Rooftop Solar to be the future, says National Grid CEO

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Steve Holliday, CEO National Grid: “The idea of large power stations for baseload is outdated”

Steve Holliday, CEO of National Grid, the company that operates the gas and power transmission networks in the UK and in the northeastern US, believes the idea of large coal-fired or nuclear power stations to be used for baseload power is “outdated”. “From a consumer’s point of view, the solar on the rooftop is going to be the baseload. Centralised power stations will be increasingly used to provide peak demand”, he says, in an exclusive interview for World Energy Focus, a publication of the World Energy Council produced by Energy Post. The chief of National Grid also notes that energy markets “are clearly moving towards much more distributed production and towards microgrids”.

National Grid's Dorcester Solar Project, which generates nearly 1,500 MWh annually
National Grid’s Dorcester Solar Project, which generates nearly 1,500 MWh annually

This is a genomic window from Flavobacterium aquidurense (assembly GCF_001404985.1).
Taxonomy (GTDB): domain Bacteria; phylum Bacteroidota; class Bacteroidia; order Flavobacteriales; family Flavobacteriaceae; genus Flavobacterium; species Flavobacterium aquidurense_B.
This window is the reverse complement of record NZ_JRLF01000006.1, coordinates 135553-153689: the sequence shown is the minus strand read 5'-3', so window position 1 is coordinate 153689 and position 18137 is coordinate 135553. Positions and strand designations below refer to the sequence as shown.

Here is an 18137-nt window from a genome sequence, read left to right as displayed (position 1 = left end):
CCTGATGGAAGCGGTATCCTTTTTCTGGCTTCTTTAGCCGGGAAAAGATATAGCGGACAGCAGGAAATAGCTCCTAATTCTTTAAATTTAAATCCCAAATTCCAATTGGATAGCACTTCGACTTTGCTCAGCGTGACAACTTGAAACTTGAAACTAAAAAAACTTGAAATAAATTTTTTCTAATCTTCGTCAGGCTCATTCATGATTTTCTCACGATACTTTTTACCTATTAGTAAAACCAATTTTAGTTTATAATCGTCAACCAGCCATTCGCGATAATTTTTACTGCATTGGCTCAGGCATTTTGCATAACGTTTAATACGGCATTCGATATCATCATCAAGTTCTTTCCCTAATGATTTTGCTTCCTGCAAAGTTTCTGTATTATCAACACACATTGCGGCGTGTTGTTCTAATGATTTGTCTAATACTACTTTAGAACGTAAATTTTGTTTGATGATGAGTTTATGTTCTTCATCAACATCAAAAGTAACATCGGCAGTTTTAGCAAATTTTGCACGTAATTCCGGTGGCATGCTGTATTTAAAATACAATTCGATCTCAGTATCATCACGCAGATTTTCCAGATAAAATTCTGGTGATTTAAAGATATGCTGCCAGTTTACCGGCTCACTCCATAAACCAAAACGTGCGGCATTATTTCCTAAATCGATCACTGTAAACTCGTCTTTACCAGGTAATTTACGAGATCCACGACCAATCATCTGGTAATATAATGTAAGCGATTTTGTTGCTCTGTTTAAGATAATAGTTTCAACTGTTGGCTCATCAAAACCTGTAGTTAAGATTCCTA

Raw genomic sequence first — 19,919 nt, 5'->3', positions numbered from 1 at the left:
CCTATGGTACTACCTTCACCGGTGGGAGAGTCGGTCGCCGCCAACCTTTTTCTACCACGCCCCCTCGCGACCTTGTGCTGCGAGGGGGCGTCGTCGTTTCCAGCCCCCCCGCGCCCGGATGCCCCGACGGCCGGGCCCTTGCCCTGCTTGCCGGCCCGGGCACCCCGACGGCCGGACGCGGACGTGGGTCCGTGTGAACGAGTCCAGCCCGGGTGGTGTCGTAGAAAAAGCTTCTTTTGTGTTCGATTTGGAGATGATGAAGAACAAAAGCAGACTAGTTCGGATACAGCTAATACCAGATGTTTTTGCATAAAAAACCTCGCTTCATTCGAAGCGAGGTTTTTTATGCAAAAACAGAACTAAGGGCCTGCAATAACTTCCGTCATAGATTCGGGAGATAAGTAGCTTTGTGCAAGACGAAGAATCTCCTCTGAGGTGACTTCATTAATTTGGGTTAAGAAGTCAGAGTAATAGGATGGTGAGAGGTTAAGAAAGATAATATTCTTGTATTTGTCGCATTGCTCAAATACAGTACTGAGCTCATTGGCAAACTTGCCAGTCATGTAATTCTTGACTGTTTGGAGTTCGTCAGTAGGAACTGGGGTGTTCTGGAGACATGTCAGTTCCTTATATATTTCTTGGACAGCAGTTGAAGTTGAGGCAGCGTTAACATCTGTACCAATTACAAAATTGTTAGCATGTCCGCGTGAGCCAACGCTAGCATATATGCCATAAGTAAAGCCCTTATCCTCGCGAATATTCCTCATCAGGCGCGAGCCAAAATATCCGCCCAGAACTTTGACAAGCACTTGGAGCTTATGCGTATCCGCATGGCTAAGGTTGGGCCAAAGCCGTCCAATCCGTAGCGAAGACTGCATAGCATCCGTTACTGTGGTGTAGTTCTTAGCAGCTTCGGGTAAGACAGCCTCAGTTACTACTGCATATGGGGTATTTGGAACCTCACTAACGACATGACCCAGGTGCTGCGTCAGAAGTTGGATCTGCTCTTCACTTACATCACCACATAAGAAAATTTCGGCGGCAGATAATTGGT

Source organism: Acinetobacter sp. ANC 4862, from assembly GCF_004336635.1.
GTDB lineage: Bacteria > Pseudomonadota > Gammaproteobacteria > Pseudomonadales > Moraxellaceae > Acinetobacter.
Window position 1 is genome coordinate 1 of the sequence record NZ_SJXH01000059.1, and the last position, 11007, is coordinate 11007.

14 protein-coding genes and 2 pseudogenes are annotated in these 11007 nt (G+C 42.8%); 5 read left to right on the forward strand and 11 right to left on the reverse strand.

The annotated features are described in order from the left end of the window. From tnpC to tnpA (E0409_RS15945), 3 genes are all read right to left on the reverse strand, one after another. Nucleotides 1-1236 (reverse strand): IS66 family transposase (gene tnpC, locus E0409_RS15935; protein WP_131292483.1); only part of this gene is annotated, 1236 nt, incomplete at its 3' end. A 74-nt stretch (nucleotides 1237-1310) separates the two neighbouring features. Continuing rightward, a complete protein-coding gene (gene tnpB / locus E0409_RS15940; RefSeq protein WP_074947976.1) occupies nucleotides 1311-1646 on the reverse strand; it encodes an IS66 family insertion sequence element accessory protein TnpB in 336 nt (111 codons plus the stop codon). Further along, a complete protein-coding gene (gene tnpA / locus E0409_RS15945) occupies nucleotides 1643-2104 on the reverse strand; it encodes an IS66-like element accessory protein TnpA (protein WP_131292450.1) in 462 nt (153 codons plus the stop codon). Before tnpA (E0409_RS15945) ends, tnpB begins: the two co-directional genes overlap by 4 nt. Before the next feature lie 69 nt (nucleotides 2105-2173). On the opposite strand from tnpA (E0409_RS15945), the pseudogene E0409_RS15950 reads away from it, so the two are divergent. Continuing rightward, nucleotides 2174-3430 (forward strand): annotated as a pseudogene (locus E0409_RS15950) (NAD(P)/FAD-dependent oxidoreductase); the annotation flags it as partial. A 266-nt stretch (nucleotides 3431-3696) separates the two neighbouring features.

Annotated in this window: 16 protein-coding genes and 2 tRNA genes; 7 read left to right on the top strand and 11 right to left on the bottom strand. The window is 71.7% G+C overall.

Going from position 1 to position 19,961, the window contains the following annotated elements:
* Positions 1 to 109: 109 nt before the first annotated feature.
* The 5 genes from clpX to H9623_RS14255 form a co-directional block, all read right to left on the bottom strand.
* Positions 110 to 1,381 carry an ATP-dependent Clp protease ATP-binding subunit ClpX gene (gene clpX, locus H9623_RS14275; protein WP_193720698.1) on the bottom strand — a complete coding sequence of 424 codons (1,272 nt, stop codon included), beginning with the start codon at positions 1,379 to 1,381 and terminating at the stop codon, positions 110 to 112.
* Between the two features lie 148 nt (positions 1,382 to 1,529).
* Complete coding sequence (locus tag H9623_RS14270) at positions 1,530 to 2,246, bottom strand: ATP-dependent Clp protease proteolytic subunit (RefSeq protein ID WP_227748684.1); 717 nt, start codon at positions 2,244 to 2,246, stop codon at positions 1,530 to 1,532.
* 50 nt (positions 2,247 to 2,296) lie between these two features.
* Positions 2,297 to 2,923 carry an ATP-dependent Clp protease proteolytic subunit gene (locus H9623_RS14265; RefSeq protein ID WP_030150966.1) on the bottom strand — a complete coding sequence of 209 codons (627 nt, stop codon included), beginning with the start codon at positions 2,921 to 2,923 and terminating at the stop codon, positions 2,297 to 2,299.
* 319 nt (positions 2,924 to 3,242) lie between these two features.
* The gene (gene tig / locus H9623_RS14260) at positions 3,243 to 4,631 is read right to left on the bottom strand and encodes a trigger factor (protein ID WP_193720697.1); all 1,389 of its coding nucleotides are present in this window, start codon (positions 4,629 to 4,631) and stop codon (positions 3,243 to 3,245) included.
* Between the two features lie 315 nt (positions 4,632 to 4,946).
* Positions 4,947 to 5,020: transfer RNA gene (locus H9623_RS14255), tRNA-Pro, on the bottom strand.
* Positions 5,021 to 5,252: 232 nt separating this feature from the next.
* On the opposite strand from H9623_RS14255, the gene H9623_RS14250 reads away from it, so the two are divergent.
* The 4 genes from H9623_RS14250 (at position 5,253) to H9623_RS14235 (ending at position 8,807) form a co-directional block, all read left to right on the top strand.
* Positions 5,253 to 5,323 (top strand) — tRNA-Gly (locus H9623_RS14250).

“This industry is going through a tremendous transformation. We used to have a pretty good idea of what future needs would be. We would build assets that would last decades and that would be sure to cover those needs. That world has ended. Our strategy is now centred around agility and flexibility, based on our inability to predict or prescribe what our customers are going to want.”

As CEO, since 2007, of a company active on two continents, and being responsible for both gas and electricity transmission and distribution, Steve Holiday finds himself smack at the centre of the whirlwind developments in the energy sector. And since National Grid is a regulated (albeit publicly listed) company, he can speak from a reasonably independent position. Which makes it fascinating to talk to him.

“What is crucial”, says Holliday, “is what consumers will want. In the past all consumers got the same. One size fits all. Now one size will not fit all. People will want to interact with energy in many different ways.” This is why he warns against people who think they can predict the future. “Some people think they have the answer, whatever it may be. But I believe there will be different answers for different places, rural and cities, and for different customers. That’s why flexibility and agility are key.”

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